Almost nine years later, after stints at Entertainment Tonight (ET) as director of media relations and producer, and more than a year working with former ET anchor John Tesh's production company and record label, Seomin found himself searching for something more.

"I know it sounds so cliché," he said, "but I wasn't fulfilled."

So after some soul-searching and a long interview process, Seomin found himself starting his new position at GLAAD last September.

I asked Seomin about his goals as he continues to settle into his new job.

"I am only one person and there are so many outlets," he said. "I'm here to formalize GLAAD as a resource. Often people come to GLAAD at the end of the process. I want to get to the point where people in the industry use GLAAD as a resource before it is too late to change things."

As examples of the successful work GLAAD has accomplished, Seomin cites the work it has done around the television shows Dawson's Creek and Will & Grace.

"We have helped the press understand the importance of Will & Grace in both television and gay and lesbian history," he said.

On the flip side, though, Seomin says he is keenly aware of the fine line he and GLAAD walk. He is quick to point out that GLAAD is not a PR machine. GLAAD is in place to organize and educate, not blindly promote. Seomin uses Will & Grace as an example again. Though GLAAD has been very supportive of the show, Seomin says that if there aren't further character developments for Will -- think dates and even possible on-screen romance -- he says he won't be happy and he will not be able to continue to support the show in the same way he has to this point.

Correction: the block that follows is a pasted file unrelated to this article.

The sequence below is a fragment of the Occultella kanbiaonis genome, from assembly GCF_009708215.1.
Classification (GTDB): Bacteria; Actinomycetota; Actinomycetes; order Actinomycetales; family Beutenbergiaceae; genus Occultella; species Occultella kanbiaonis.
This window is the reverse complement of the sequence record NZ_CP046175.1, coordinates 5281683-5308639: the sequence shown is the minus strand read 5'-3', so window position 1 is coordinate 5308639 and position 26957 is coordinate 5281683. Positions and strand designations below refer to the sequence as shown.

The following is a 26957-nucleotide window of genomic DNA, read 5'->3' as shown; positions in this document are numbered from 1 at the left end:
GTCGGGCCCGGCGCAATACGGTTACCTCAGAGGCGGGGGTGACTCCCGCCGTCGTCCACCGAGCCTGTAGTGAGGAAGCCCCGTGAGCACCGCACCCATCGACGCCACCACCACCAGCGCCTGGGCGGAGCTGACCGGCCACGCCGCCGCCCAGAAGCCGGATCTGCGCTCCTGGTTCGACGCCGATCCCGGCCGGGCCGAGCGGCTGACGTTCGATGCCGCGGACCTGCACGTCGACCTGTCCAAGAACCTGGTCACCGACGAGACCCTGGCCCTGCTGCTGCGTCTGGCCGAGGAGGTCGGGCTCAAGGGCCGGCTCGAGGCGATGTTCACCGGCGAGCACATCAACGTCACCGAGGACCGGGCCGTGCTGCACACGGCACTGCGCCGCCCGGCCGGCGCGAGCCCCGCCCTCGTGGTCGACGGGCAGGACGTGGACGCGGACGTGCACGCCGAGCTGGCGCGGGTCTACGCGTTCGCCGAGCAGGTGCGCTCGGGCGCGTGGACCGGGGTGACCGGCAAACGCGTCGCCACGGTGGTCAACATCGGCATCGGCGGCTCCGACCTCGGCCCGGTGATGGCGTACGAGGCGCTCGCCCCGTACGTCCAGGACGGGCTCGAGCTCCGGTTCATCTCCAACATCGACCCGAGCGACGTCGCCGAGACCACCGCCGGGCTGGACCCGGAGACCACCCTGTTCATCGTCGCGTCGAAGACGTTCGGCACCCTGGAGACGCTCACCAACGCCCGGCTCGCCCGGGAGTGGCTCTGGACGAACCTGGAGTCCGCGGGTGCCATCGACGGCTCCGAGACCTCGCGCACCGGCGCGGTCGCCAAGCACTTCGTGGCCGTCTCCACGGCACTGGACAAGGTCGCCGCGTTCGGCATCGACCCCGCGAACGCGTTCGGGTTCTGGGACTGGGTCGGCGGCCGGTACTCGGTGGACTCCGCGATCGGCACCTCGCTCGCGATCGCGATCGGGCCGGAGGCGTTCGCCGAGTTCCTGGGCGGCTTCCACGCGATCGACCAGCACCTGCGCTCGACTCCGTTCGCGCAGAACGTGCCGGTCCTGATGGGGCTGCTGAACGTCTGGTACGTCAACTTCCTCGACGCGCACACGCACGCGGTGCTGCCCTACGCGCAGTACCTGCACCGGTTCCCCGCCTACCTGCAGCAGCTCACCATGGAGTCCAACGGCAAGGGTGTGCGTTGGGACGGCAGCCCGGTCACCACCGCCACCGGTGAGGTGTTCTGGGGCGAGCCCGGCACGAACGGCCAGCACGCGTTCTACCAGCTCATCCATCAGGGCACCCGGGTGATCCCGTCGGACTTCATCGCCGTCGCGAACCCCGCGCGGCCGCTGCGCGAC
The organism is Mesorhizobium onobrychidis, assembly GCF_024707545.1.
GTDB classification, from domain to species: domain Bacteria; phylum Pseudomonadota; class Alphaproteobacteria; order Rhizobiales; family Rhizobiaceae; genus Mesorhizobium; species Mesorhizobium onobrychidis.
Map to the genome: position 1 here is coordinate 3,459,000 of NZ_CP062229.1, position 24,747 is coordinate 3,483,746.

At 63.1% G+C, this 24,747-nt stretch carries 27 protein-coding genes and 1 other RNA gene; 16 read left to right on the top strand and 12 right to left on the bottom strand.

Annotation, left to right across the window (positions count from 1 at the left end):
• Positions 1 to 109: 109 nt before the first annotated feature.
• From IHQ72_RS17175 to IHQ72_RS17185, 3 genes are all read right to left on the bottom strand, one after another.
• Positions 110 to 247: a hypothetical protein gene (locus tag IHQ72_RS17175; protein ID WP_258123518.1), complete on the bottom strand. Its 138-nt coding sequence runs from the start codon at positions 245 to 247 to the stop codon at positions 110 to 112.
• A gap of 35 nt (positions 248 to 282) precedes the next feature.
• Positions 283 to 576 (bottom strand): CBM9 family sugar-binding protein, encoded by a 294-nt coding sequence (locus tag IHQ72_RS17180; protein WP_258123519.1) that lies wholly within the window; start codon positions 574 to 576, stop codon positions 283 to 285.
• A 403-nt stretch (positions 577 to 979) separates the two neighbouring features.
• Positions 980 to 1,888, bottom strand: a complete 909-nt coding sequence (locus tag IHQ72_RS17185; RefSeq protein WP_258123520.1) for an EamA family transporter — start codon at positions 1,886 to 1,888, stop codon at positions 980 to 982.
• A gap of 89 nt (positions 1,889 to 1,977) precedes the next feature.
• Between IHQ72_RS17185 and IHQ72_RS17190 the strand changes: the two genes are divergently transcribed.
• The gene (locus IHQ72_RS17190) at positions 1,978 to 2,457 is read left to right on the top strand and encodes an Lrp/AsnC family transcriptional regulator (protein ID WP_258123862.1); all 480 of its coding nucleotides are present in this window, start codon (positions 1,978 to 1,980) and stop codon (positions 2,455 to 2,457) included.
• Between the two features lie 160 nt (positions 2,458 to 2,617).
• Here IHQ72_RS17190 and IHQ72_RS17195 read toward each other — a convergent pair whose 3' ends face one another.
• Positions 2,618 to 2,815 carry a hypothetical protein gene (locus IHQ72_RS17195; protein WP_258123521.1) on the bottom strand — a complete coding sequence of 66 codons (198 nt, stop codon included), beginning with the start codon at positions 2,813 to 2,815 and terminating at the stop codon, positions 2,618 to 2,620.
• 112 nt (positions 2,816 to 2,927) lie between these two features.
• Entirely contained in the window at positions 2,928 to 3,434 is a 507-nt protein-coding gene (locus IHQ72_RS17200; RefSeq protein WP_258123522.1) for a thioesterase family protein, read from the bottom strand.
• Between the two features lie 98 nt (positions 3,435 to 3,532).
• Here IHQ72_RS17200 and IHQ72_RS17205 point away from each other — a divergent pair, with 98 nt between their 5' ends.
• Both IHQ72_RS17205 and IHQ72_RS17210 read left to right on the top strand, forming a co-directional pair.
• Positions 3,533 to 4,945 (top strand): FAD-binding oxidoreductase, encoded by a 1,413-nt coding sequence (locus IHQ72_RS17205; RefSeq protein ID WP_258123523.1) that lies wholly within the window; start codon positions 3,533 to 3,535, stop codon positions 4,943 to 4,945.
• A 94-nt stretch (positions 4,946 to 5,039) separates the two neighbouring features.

Now, if you aren't going to meetings in Hollywood or writing columns for the newspaper, you might be wondering what you can do help ensure the fair and inclusive representation of gays and lesbians in the media. Seomin has several suggestions for you. Check out the GLAAD Web site at www.glaad.org or become a member of GLAAD. Seomin says they are also always looking for M and R -- monitoring and response -- volunteers. M and R volunteers are everyday people who help GLAAD monitor the media.

And finally, Seomin suggests, and I wholeheartedly agree, that people should pick up the phone, put pen to paper or put finger to keyboard and let your local newspaper, television station or radio station know when you read a story that you think fairly or unfairly represents gays and lesbians.

One word of caution from Seomin, though.

"You get more with sugar than vinegar," he said he has learned.

In other words, a positive letter or call will go a long way.

As our conversation drew to a close, Seomin shared a sentiment with me that hit very close to home.

"When people ask me why I do what I do," he said, "I tell them I don't want gay kids growing up alone."

Based on his own experience, Seomin is all too aware of the importance of role models.

"I tell parents, 'Don't assume your child is heterosexual,' " he said. " 'If you do, you may be teaching them to deny who they are. And you could be hurting them terribly. If you are teaching your children to hate gays and lesbians, there is a one in 10 chance that you are teaching them to hate themselves.' "

I couldn't have said it better myself.